Dating 101: What Is 'The Ick' And How It Can Destroy Your Relationship

Dating 101: What Is 'The Ick' And How It Can Destroy Your Relationship

We're a generation that LOVES coming up with new dating terms every year! From zombie-ing to benching and now, 'the ick'. Wait, what does this term mean anyway? And why is everyone talking about it? You're about to find out in 3,2,1...

Let's say that you found this amazing person on a dating app. There's an instant spark. You vibe over drinks. You go out on a couple of dates and everything is rainbows and fireworks from then on. Until one day, out of nowhere, and I mean NOWHERE, you notice something off about them.

Things that you once found adorable about them are now starting to get your goat. You don't know why this is happening, but you're no longer attracted to them as you were before. The worst part is that no matter how much you try not to make a big deal out of it, you can't get past it. Here's why we 'think' it happens.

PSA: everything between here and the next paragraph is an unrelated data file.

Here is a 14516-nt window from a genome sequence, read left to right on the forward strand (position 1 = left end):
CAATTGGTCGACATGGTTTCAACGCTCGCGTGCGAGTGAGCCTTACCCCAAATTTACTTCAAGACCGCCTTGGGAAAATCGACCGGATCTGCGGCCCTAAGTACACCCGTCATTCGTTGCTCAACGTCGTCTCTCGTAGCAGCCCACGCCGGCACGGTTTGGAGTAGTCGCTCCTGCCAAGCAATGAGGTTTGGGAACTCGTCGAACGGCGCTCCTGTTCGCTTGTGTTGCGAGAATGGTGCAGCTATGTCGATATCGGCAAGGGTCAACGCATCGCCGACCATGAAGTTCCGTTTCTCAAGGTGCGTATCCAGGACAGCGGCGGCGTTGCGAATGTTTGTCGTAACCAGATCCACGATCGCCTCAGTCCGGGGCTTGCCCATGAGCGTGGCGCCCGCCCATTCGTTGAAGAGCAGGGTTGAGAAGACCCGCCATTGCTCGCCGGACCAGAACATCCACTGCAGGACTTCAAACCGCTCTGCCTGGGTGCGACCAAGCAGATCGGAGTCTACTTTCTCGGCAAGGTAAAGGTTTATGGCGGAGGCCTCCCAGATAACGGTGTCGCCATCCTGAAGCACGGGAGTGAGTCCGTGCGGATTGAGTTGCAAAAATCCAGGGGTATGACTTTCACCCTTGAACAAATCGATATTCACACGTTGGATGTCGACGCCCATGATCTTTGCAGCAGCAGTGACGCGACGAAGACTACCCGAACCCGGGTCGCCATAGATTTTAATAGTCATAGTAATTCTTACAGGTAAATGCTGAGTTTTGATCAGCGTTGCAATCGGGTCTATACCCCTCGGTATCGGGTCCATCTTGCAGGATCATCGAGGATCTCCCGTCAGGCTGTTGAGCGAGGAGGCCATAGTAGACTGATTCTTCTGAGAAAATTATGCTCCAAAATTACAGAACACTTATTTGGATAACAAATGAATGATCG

This is a tough pill to swallow - you're already over them in your mind. Every tiny habit of theirs (that you consider annoying) is a tiny subconscious reminder that they are not the people you thought they were. The reason why you cut off from them is that certain aspects of their nature do not identify with your personality or current way of life.

Here's a second theory - maybe, it's not them, it's you! The way they play with their hair, the noise they make while chewing their food or biting their lips when they feel anxious - it grinds your gears. However, these are all their personal habits and you can't expect them to change their ways just because you disapprove of them. 


Whether you have the ick or not, ALL of us deserve to be treated with kindness. Avoid being too judgemental around people who tick you off. Accept them for who they are and if you still can't then, you need to take a break from them and do some introspecting from within. Ask yourself questions like, "Why do I feel put off when they're around?" "What do they do to me that triggers anger?" "Can I find a way to live with this person?" Make a list of these points in a notebook and read them carefully after you're done. 


If the problem is minor, you can make peace with it and work on the relationship. However, if things get unbearable, it's best to break up and end the relationship. At the end of the day, feelings need to be mutual. It can't be a one-way street and if it is, you're probably living the wrong fairytale. Sorry, not sorry. 

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